When the road to success is littered with losers and even your closest colleagues are desperate for you to fail, what would you do to make it to the top?
London, 1997; the British music industry is on a winning streak. Britpop bands Blur, Oasis, Radiohead rule the airwaves and Cool Britannia is in full swing. 27-year-old hit chasing A&R man Steven Stelfox is slashing and burning his way through the music business, a world where ‘no one knows anything’ and where careers are made and broken by chance and the fickle tastes of the general public – “Yeah, those animals”.
In an industry of dream-makers, Stelfox refuses to buy into the ‘dream’ – and despises anyone that does. Most people, he rants, don’t care about musicianship, or integrity. “Real people… buy four albums a year and they want to hear all the words.”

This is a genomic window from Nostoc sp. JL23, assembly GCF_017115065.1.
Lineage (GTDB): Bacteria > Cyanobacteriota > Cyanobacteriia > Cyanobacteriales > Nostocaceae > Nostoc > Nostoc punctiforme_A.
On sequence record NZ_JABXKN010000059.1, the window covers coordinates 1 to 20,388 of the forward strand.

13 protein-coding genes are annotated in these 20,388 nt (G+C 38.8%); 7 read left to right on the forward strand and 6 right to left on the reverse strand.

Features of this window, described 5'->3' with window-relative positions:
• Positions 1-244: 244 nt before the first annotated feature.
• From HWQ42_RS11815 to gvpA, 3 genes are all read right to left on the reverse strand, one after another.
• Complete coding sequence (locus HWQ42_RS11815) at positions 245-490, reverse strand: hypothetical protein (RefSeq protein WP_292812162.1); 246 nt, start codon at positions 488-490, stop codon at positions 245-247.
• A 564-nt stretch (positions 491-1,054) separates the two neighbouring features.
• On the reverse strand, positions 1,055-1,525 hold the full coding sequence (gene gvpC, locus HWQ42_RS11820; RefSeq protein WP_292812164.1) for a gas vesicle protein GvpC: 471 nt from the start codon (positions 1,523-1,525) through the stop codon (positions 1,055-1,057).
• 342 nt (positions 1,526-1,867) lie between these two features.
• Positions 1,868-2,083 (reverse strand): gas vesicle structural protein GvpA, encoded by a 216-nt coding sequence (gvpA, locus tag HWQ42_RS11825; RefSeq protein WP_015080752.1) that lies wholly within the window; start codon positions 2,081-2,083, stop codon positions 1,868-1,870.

Fuelled by greed, ambition and inhuman quantities of drugs, Stelfox searches for his next hit record amid a relentless orgy of self-gratification. Created by an industry that demands success at any price, as the hits dry up and the industry begins to change, Stelfox takes the concept of ‘killer tunes’ to a murderous new level in a desperate attempt to salvage his career.
Adapted from John Niven’s novel of the same name, Kill Your Friends is a dark, satirical and hysterically funny evisceration of the Nineties music business. A time and place populated by frauds, charlatans and bluffers; where ambition is a higher currency than talent, and where it seems anything can be achieved – as long as you want it badly enough.